“I think the soldiers think in terms of accomplishing specific concrete missions every day,” Dorn said. “They don’t think in terms of some overwhelming victory. They all know that there’s not going to be a great peace-signing ceremony and they all know that there are going to be tensions in that region for years and years to come.”

NPR: BP report shares blame for rig explosion
Sept. 8

BP today released its own investigation of the Deepwater Horizon disaster. The company shouldered some of the blame, but also placed plenty of it on its contractors.

Tad Patzek, an oil and gas engineering professor at The University of Texas at Austin, says its a matter of how these mistakes all added up.

“No major accident, catastrophe happens because of a single reason,” Patzek said. “There has to be a confluence of several reasons, which are aligned in a particularly bad way. And that’s what seems to have happened here.”

National Geographic: Mining the truth on coal supplies
Sept. 8

No matter how bad coal might be for the planet, the conventional wisdom is that there is so much of it underground that the world’s leading fuel for electricity will continue to dominate the energy scene unless global action is taken on climate change. But what if conventional wisdom is wrong?

A new study, led by Tad Patzek, chairman of the Department of Petroleum and Geosystems Engineering at The University of Texas at Austin, and published in the August issue of Energy, seeks to shake up the assumption that use of coal, the most carbon-intensive fossil fuel, is bound to continue its inexorable rise.

In fact, the authors predict that world coal production may reach its peak as early as next year, and then begin a permanent decline.

The New York Times: Texas clean energy hampered by location
Sept. 12

As the United States contemplates a clean-energy future, leadership is coming from a surprising place — Texas.

This state is well-known for producing oil and natural gas. But Texas also has erected far more turbines than any other state and now has nearly three times as much wind capacity as Iowa, which is ranked second.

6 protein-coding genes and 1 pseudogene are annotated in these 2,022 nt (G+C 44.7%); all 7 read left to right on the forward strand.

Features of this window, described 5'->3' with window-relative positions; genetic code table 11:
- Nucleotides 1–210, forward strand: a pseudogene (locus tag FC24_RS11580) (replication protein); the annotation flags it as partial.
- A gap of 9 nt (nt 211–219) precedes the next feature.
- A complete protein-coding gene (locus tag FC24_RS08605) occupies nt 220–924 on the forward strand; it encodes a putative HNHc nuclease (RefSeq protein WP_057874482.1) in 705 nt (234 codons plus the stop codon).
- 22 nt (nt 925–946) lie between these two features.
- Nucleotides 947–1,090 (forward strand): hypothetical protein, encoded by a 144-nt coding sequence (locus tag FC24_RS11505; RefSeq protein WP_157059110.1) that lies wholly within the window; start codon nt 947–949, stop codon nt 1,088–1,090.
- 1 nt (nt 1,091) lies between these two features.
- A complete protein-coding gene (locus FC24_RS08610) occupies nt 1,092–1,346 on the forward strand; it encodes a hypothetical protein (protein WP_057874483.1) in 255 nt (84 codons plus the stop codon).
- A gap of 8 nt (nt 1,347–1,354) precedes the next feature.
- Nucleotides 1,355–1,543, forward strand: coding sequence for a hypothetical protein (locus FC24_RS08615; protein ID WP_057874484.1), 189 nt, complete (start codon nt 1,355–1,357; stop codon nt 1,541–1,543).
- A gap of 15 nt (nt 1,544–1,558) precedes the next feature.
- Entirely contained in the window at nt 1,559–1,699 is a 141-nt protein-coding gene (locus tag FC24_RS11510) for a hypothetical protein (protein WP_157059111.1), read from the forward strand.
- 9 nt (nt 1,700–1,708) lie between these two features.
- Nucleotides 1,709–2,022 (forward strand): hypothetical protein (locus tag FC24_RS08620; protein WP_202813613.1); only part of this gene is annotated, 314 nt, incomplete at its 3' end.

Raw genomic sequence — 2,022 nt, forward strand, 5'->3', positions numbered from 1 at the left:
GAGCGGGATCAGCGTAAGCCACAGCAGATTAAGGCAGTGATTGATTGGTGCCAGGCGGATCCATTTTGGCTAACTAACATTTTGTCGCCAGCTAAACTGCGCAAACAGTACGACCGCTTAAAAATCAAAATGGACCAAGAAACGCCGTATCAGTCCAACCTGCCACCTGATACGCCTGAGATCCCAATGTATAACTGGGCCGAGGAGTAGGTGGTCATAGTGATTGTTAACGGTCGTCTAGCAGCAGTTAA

But after a decade of rampant growth, wind is running into a significant constraint: There are too few transmission lines to carry the power.

Texas is grappling with other wind-related issues. One is cost. Long-term wholesale contracts for Texas wind power remain about twice as costly as generation from coal and nuclear plants, according to Michael E. Webber, the associate director of the Center for International Energy and Environmental Policy at The University of Texas at Austin.

The New York Times: U.S. debates response to targeted killing lawsuit
Sept. 15

The Obama administration, fresh off a victory in persuading federal judges to dismiss a torture case for fear of revealing state secrets, is divided over using similar tactics to try to block a lawsuit over government efforts to kill an American citizen accused of ties to Al Qaeda.

Whatever the final government brief says, Robert M. Chesney, a University of Texas law professor, said the lawsuit might force onto the table greater discussion of what the administration is doing and why it believes its actions are lawful.

“Of course, that defense doesn’t have to take place in a courtroom,” he said. “But where U.S. citizens are involved as targets, you have to anticipate that it may not be possible to entirely avoid putting the question before a judge to some extent.”

The New York Times: Recession creates an opening for Democrat in Texas
Sept. 16

A few months ago, Texas political consultants thought that a Democrat had about as much chance of winning statewide office as a donkey would have of winning the Kentucky Derby. Those odds seemed to grow longer as the anti-tax, anti-government movement known as the Tea Party gathered more followers.

The Democratic candidate, former Mayor Bill White of Houston, has pulled within striking distance of the incumbent Republican, Rick Perry, trailing by no more than 6 percentage points in four polls.

“The Republican campaign narrative nationally is that the people running government are doing a bad job of it,” said Jim Henson, a political scientist and pollster at The University of Texas. “Perry’s message is ideologically consistent with this, but the Republicans here run all the offices.”

Read the Aug. 30 In the Know.